Once upon a time, I made an effort to be a card-carrying Democrat. I joined my local legislative district group and attended meetings for a year or so. At the time, I was teaching non-verbal special education kids, so I was free to ignore the law that said I must start each day reciting the Pledge of Allegiance with my students. I’ve had a thing about the Pledge for a long time, so that worked for me.
However, my district Democratic meetings always began with the Pledge. I cringed, placed my hand on my heart, and mumbled my way through it. Then one evening, I heard the person next to me clearly conclude the Pledge with the words, “and justice for some.” This person had some sort of rank within the local hierarchy, so I was surprised. But it gave me hope that I wasn’t totally alone. From then on, I began to speak the Pledge, stay silent for “under god” and use the new ending.
Today, the summer of 2020, the world is at one with Black Lives Matter. I am a bit out of step with the world because I disagree with the assertion that policing is a racist enterprise, but I am whole heartedly on board with concerns about the criminal justice system as a whole. There are so many ways in which sex, race, and class mix it up to create potholes big enough for entire neighborhoods to fall into.
If we set aside the specifics of the Michael Brown story in Ferguson, MO, it surely provided the impetus to expose ways in which the local justice system had been perverted. The city paid its bills by imposing fines that low income citizens were often unable to pay. This led to outstanding warrants that would turn up if a person was stopped by police for a broken taillight. Result: arrest, perhaps jail time, loss of a job, and, often, more unpaid fines and further outstanding warrants. This isn’t justice. Folks with money skate; folks without just go round and round.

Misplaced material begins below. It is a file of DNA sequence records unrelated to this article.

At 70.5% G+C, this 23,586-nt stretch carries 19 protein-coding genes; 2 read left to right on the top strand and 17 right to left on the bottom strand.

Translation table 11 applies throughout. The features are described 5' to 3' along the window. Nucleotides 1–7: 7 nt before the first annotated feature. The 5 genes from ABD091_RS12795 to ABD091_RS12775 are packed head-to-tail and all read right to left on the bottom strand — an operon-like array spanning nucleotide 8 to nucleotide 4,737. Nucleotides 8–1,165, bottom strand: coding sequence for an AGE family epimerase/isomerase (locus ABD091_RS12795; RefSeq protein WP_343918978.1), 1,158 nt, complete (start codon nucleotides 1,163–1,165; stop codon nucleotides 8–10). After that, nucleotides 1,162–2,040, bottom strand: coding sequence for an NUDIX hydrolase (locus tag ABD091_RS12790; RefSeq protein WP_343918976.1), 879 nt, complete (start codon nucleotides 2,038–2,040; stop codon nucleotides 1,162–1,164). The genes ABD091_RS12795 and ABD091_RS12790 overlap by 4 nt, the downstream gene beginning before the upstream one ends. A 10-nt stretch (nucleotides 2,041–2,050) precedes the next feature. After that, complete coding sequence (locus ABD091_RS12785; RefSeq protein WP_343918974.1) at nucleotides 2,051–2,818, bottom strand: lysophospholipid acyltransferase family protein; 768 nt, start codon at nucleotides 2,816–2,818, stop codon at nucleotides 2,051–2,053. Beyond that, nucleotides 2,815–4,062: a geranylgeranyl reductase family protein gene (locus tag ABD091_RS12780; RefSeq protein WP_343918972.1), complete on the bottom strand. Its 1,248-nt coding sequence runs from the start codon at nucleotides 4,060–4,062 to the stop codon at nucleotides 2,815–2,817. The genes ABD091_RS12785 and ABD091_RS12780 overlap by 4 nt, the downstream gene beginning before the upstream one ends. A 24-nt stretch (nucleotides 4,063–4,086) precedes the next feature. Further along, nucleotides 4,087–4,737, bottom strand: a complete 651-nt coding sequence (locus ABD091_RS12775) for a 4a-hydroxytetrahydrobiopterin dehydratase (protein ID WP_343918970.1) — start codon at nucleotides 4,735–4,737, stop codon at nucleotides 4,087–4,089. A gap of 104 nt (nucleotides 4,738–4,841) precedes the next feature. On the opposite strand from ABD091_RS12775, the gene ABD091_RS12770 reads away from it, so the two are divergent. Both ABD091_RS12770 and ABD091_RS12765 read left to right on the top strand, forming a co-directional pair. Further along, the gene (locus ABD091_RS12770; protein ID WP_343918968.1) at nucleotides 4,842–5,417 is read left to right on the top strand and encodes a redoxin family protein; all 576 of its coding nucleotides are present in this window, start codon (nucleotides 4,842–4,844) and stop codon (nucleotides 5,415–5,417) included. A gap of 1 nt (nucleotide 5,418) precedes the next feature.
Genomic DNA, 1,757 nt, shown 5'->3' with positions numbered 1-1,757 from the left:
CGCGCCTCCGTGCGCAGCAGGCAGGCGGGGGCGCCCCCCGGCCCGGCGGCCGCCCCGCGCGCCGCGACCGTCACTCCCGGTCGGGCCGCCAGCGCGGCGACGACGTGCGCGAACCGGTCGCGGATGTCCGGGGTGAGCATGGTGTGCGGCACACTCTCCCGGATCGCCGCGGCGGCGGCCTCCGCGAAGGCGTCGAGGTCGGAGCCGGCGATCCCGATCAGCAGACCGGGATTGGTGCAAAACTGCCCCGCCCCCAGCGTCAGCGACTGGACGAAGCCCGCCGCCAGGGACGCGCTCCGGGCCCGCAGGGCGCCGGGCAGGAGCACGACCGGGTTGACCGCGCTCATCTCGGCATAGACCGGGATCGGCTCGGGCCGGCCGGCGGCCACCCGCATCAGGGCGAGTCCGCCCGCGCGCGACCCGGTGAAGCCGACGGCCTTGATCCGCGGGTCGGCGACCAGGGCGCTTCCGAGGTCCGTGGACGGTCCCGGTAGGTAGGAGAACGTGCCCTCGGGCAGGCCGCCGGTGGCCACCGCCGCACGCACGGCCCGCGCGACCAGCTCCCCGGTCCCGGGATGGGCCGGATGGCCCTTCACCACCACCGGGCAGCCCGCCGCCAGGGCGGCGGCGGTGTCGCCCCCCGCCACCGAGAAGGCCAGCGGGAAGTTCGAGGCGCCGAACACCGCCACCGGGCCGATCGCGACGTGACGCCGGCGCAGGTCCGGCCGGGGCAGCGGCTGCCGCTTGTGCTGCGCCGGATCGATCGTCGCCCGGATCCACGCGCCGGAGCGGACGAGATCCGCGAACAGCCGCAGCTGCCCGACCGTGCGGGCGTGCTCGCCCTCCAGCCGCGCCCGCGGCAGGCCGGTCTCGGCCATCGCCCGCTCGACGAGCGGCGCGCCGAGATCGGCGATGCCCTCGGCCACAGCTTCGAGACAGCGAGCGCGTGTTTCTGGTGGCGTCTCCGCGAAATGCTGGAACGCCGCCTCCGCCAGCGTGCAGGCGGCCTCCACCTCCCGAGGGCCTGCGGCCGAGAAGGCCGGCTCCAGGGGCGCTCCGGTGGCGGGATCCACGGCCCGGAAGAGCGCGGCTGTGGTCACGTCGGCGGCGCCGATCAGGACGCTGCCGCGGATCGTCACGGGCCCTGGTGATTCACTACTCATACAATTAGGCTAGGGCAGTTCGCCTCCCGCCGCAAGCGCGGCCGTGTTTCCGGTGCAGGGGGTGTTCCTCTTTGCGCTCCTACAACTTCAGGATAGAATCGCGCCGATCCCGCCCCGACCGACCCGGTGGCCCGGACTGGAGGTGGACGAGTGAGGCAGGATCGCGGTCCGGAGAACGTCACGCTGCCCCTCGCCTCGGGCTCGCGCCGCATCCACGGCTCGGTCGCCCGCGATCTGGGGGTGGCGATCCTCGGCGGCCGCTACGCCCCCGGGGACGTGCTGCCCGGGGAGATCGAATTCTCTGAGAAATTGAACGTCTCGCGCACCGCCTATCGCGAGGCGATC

Seattle used to have a corp of Community Service Officers. They were eliminated during budget cuts many years ago. Even before the current protests, plans were afoot to bring back this position. It’s a concept that fits into the demands of protesters who don’t want to see armed officers as the only option for calls for assistance. While I agree that some situations don’t need armed officers, I doubt that unarmed social workers are all we need. One friend from my old Democratic group, out of step in his own way, supported the death penalty which was unusual for a Democrat. His daughter, a social worker, had been killed by a client who took his frustration out on her. I’m not so naive as to think that all situations with people who are not in the act of committing a crime will end well.
I’m happy to see concern about our justice system get attention. I worry about issues that are getting lost in the cacophony, and I’m still nervous about how things will turn out this year.